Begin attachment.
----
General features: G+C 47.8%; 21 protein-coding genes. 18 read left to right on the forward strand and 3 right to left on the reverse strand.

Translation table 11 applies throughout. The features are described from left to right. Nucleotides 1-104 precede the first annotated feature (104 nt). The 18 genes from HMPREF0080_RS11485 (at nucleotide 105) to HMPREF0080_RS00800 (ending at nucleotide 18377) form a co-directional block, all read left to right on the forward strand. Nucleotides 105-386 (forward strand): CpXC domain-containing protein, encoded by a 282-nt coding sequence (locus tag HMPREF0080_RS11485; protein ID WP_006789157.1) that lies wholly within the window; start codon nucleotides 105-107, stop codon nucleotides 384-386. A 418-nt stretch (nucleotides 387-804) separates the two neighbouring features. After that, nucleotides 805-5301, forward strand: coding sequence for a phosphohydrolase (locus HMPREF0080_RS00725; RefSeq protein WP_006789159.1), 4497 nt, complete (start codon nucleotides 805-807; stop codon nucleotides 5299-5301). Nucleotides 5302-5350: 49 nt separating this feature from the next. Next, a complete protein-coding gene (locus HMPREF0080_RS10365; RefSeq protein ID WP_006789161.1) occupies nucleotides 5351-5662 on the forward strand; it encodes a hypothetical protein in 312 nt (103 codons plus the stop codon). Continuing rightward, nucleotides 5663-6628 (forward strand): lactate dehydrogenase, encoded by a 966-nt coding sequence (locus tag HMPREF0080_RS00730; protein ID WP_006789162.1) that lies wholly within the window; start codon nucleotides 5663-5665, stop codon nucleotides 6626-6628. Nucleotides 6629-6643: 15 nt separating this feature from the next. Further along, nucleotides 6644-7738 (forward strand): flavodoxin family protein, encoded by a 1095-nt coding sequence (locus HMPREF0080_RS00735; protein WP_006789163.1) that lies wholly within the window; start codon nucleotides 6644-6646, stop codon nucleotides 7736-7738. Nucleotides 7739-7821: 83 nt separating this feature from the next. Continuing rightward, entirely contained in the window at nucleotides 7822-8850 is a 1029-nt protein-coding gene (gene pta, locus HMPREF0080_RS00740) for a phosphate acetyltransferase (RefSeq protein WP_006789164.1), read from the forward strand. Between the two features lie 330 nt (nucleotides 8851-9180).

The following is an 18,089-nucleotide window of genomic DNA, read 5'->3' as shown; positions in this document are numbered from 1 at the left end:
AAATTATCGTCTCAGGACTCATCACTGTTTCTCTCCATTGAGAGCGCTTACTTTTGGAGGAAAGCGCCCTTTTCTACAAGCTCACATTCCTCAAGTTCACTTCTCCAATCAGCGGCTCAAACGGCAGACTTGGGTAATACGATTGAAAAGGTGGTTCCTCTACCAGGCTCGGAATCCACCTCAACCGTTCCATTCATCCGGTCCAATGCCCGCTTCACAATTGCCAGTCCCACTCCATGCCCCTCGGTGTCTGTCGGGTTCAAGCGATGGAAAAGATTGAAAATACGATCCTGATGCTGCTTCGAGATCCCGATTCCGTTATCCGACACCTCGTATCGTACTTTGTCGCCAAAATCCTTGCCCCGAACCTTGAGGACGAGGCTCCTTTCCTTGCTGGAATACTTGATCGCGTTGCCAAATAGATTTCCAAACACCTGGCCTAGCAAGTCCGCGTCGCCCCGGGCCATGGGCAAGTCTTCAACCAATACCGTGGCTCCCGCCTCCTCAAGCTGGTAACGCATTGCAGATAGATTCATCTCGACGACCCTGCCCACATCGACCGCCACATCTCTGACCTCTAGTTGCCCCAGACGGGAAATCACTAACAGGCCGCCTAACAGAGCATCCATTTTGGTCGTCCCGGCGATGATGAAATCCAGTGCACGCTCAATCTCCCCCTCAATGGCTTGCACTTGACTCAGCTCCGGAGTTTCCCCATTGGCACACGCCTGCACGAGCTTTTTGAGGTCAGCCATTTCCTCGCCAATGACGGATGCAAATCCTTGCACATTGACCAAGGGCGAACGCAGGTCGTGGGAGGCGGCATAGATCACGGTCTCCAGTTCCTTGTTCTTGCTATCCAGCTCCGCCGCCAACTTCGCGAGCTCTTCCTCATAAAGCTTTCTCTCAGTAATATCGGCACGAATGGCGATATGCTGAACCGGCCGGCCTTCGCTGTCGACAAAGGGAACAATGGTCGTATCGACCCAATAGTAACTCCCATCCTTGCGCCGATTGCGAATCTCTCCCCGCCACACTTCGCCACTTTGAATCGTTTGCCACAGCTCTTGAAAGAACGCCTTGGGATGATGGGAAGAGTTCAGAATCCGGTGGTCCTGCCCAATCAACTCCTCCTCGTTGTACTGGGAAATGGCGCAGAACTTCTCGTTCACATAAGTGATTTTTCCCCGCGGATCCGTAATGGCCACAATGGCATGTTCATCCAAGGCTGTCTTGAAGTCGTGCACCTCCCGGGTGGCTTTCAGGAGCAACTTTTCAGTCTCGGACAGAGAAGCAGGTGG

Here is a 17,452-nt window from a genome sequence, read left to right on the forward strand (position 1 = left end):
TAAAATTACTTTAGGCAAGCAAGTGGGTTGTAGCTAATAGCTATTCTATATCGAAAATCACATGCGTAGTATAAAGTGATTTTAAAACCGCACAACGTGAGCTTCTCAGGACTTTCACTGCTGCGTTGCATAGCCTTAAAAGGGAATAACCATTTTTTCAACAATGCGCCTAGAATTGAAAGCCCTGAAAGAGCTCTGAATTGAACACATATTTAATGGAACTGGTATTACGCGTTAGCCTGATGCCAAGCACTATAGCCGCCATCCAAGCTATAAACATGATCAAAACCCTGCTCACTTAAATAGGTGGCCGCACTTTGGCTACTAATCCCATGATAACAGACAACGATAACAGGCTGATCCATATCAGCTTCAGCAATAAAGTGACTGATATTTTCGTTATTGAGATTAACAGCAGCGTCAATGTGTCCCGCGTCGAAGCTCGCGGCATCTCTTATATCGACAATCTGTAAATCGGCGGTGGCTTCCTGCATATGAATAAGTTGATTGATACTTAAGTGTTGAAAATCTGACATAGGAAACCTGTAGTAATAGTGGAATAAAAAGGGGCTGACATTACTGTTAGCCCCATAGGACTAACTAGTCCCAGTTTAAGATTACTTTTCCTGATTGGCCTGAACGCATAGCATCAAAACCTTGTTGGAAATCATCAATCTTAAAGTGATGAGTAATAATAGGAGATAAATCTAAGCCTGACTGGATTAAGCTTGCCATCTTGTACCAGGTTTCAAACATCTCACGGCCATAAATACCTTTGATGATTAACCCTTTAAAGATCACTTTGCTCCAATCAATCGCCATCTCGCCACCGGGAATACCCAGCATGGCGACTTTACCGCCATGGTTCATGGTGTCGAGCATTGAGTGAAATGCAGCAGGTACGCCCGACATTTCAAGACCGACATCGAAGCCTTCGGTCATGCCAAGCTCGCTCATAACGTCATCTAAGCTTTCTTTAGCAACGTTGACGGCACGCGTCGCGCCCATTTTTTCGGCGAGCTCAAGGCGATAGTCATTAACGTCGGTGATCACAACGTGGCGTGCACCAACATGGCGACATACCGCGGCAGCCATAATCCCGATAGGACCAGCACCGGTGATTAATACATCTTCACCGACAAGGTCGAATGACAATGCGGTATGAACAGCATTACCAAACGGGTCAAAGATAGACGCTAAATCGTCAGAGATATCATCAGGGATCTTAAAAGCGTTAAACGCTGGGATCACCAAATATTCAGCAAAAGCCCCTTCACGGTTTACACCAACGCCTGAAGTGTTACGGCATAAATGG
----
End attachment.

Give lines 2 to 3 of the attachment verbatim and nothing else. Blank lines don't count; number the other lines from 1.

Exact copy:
Translation table 11 applies throughout. The features are described from left to right. Nucleotides 1-104 precede the first annotated feature (104 nt). The 18 genes from HMPREF0080_RS11485 (at nucleotide 105) to HMPREF0080_RS00800 (ending at nucleotide 18377) form a co-directional block, all read left to right on the forward strand. Nucleotides 105-386 (forward strand): CpXC domain-containing protein, encoded by a 282-nt coding sequence (locus tag HMPREF0080_RS11485; protein ID WP_006789157.1) that lies wholly within the window; start codon nucleotides 105-107, stop codon nucleotides 384-386. A 418-nt stretch (nucleotides 387-804) separates the two neighbouring features. After that, nucleotides 805-5301, forward strand: coding sequence for a phosphohydrolase (locus HMPREF0080_RS00725; RefSeq protein WP_006789159.1), 4497 nt, complete (start codon nucleotides 805-807; stop codon nucleotides 5299-5301). Nucleotides 5302-5350: 49 nt separating this feature from the next. Next, a complete protein-coding gene (locus HMPREF0080_RS10365; RefSeq protein ID WP_006789161.1) occupies nucleotides 5351-5662 on the forward strand; it encodes a hypothetical protein in 312 nt (103 codons plus the stop codon). Continuing rightward, nucleotides 5663-6628 (forward strand): lactate dehydrogenase, encoded by a 966-nt coding sequence (locus tag HMPREF0080_RS00730; protein ID WP_006789162.1) that lies wholly within the window; start codon nucleotides 5663-5665, stop codon nucleotides 6626-6628. Nucleotides 6629-6643: 15 nt separating this feature from the next. Further along, nucleotides 6644-7738 (forward strand): flavodoxin family protein, encoded by a 1095-nt coding sequence (locus HMPREF0080_RS00735; protein WP_006789163.1) that lies wholly within the window; start codon nucleotides 6644-6646, stop codon nucleotides 7736-7738. Nucleotides 7739-7821: 83 nt separating this feature from the next. Continuing rightward, entirely contained in the window at nucleotides 7822-8850 is a 1029-nt protein-coding gene (gene pta, locus HMPREF0080_RS00740) for a phosphate acetyltransferase (RefSeq protein WP_006789164.1), read from the forward strand. Between the two features lie 330 nt (nucleotides 8851-9180).

The following is an 18,089-nucleotide window of genomic DNA, read 5'->3' as shown; positions in this document are numbered from 1 at the left end: